Sunday, May 29, 2016

Jewish Book Review: "The Talmud: A Biography" by Harry Freedman

This "biography" of the Talmud has to be one of the most baffling books I've ever read, and not because of the complexity of the subject matter. For one thing, even after finishing it, I had no idea who the intended audience was. I found it at my local Barnes and Noble in the tiny section devoted to Jewish books. All of the other books there were aimed at adults or, well, the general public, so I think this must've been too. The review quoted on the back describes it as a "tour de force . . . A must read," which just doesn't sound like something an academic would say about a kids book, but the first few chapters are written in just the most ridiculously dumbed-down language. From that I would've thought it was aimed at b'nei mitzvah kids, but I think even twelve- and thirteen-year-olds would find it patronizing.

The writing in these chapters also doesn't flow very well. There's just such an odd mix of short, declarative sentences and long run-on sentences that the prose doesn't flow; it lurches. You'll see a short sentence. Then there'll be another one. And maybe a fragment. Then there will be a long, sprawling run-on that rambles, with a clause on one topic that goes on and on and, yes, it keeps going, and then there'll be another one about something else and it'll go on for just as long or even longer, and maybe you'll get completely lost in it and have no clue WTF is going on and when it's going to end. Then it ends. There'll be another short sentence. Maybe then another sentence. Which seems to be cut in half. While you're still recovering, there'll be another run-on  that goes on even longer--well, you get the idea.

After the first few chapters, the prose awkwardly transitions into a more normal style for nonfiction aimed at the general public. Occasionally there will be  be a paragraph or two in the original, clunkier style, but those are fairly rare.  This continues through until shortly before the end, when the original style takes over. It's really weird.

I was honestly so distracted by all of that, that I couldn't focus on the subject matter. It was not a tour de force. It's essentially what it's sold as: a history of the Talmud. It really doesn't distinguish itself in any way other than the ones I've described. There were some interesting anecdotes about various scholars involved in Talmudic disputes. There was an amusing, if out-of-place, Monty Python reference. That's about all I can say about it.

Thursday, May 19, 2016

Jewish Book Review - "Essential Judaism" by George Robinson.

This is an excellent, though deeply flawed, resource for anyone who wants to learn more about Judaism. Excellent because it covers a wide variety of topics but still, in many cases, in more detail and depth than even many fairly well-educated Jews would know; and deeply flawed because, well, I’ll get to that.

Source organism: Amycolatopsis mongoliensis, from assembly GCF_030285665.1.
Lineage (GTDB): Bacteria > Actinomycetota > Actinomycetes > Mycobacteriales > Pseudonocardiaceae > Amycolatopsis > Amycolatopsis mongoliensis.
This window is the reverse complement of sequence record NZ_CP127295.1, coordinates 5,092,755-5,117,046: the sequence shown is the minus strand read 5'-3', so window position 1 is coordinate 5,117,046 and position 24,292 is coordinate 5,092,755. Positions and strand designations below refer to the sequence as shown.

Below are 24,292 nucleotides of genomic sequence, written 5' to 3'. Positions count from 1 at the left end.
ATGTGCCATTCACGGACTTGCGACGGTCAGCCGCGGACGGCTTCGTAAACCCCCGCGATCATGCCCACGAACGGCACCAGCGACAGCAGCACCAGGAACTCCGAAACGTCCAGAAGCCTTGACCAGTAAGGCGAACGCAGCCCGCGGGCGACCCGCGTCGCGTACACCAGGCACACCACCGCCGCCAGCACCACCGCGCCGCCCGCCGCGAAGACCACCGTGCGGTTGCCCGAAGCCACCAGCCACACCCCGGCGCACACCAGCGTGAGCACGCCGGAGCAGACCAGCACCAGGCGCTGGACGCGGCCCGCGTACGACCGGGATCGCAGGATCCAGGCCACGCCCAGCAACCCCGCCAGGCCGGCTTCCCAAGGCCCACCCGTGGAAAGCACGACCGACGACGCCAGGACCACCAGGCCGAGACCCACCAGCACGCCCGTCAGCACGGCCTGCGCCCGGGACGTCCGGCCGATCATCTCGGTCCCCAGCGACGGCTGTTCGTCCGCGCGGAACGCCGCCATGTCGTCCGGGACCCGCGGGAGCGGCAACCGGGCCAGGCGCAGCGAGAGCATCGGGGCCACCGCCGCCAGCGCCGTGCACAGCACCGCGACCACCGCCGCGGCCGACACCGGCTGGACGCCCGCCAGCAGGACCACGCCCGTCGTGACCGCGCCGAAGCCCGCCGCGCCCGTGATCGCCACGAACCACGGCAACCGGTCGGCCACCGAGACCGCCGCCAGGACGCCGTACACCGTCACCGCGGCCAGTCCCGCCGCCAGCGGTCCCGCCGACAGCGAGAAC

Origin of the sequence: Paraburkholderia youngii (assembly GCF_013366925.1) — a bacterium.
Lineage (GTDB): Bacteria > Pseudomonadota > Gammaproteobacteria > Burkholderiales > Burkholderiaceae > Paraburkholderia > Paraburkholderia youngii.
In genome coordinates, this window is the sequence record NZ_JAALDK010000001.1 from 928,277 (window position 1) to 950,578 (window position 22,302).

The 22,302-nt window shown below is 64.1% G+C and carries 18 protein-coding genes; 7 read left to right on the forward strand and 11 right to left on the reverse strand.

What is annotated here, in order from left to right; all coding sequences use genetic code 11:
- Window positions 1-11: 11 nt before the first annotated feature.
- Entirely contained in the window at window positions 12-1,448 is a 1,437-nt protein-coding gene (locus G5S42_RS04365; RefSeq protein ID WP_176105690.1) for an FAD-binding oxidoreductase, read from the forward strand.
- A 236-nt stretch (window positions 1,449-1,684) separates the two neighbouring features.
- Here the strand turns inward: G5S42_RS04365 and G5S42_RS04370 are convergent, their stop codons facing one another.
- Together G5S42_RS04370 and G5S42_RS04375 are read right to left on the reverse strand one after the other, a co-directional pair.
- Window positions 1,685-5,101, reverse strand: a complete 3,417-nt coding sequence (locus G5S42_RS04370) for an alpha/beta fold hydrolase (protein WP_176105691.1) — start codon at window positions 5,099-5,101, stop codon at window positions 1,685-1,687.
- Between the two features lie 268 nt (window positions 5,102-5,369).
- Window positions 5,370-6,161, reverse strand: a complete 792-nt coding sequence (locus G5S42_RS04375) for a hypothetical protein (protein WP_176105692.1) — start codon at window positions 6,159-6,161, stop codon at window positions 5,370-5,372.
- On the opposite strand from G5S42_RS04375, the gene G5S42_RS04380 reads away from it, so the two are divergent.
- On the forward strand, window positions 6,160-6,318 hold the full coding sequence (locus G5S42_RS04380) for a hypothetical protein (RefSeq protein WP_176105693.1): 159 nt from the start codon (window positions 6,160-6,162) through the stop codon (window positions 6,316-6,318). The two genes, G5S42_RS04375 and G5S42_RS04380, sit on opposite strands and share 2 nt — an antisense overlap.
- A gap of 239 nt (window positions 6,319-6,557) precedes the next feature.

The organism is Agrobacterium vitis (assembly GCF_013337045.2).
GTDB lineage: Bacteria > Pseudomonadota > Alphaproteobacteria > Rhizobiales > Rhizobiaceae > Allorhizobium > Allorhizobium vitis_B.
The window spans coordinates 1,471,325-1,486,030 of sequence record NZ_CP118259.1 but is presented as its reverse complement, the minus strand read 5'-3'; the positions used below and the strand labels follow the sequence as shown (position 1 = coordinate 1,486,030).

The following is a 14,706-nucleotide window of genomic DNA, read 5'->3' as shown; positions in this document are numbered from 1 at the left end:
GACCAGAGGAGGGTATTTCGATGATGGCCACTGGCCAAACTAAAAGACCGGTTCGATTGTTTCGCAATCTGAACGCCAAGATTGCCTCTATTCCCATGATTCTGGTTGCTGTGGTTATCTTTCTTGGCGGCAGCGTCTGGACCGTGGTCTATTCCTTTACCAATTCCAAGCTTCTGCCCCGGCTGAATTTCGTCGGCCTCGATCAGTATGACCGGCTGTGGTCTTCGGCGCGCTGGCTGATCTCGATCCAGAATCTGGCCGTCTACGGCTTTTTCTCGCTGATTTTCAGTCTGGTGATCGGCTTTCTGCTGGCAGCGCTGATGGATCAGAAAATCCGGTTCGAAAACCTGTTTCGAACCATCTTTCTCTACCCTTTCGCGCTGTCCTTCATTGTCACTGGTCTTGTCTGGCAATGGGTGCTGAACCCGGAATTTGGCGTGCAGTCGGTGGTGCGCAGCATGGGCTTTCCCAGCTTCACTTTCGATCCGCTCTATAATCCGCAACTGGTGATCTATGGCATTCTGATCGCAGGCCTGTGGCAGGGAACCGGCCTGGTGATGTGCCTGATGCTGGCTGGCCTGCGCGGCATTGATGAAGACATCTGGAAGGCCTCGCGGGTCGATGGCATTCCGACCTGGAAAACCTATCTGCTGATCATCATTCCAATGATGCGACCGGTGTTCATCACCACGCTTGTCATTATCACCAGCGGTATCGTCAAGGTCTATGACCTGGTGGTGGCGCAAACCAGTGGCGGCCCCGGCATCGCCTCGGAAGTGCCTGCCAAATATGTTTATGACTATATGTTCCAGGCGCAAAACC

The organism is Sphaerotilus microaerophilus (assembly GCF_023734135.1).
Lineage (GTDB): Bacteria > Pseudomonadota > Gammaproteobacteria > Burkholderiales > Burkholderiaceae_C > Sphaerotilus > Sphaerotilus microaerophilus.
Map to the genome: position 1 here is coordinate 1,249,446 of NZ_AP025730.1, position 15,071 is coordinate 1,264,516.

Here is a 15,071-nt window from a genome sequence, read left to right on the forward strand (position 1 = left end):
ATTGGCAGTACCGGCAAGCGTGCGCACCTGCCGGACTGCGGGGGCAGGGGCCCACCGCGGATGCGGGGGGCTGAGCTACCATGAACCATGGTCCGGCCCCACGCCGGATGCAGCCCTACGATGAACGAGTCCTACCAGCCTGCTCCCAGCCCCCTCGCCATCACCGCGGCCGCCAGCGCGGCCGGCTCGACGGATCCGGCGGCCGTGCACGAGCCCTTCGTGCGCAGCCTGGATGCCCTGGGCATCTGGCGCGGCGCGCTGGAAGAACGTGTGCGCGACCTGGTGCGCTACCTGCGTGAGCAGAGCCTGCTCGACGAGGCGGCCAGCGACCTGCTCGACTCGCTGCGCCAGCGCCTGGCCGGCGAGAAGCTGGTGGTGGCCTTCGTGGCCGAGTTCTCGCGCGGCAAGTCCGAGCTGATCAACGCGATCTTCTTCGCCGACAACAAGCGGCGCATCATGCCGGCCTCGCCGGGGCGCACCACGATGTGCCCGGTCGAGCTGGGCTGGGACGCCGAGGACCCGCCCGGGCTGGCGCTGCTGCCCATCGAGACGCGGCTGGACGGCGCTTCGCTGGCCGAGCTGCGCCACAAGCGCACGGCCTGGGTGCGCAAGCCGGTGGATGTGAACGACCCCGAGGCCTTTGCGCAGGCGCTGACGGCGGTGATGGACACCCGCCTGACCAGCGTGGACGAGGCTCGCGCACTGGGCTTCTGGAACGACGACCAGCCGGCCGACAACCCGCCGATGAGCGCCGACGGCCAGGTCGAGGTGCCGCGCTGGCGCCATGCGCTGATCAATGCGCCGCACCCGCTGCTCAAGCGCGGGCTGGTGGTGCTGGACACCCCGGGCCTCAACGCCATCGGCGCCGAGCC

The first chapter focuses on synagogues and prayer, discussing the most important prayers like the Sh’ma and the Amidah, ritual objects like tallitot and tefillin, and synagogues and the major Jewish movements. There’s a section on “gay and lesbian synagogues” (bi and trans people are never even mentioned). The descriptions are accurate and informative. Shabbat is only briefly discussed.

Shabbat is in the next section, which is on sacred time and holidays. The opening discusses one of the major differences between Judaism and many other religions: other religions have sacred places, Robinson says, referencing Abraham Joshua Heschel. Jews have sacred time.  A synagogue is holy because Jews pray there, not because synagogues are inherently holy places. The section on Shabbat enumerates the various categories of forbidden work, which does not do most modern Jews much good, but Robinson later translates that into more straightforward directions on the major activities forbidden to twenty-first century Orthodox Jews. (People looking for directions on how to live an Orthodox life, however, should read Rabbi Hayim Halevy Donin’s To Be a Jew, which focuses on Orthodox practice. George Robinson, FYI, is Reform, and Essential Judaism has to cover many other topics, not just practice.)

This section follows the Jewish ritual around from Rosh HaShanah to Tisha b’Av, with brief descriptions of each holiday. Robinson goes into some detail about Sukkot and the Four Kinds and the Passover seder, especially the Four Questions. One problem I noticed with the section on Yom Kippur is his statement that one does not wear leather shoes on Yom Kippur because “one does not ask forgiveness while wearing the skin of another of the Creator’s creatures.” That’s great, and as a (sort of) vegetarian I think that’s very moving, except that wearing, say, a leather belt or a leather kippah on Yom Kippur is perfectly kosher.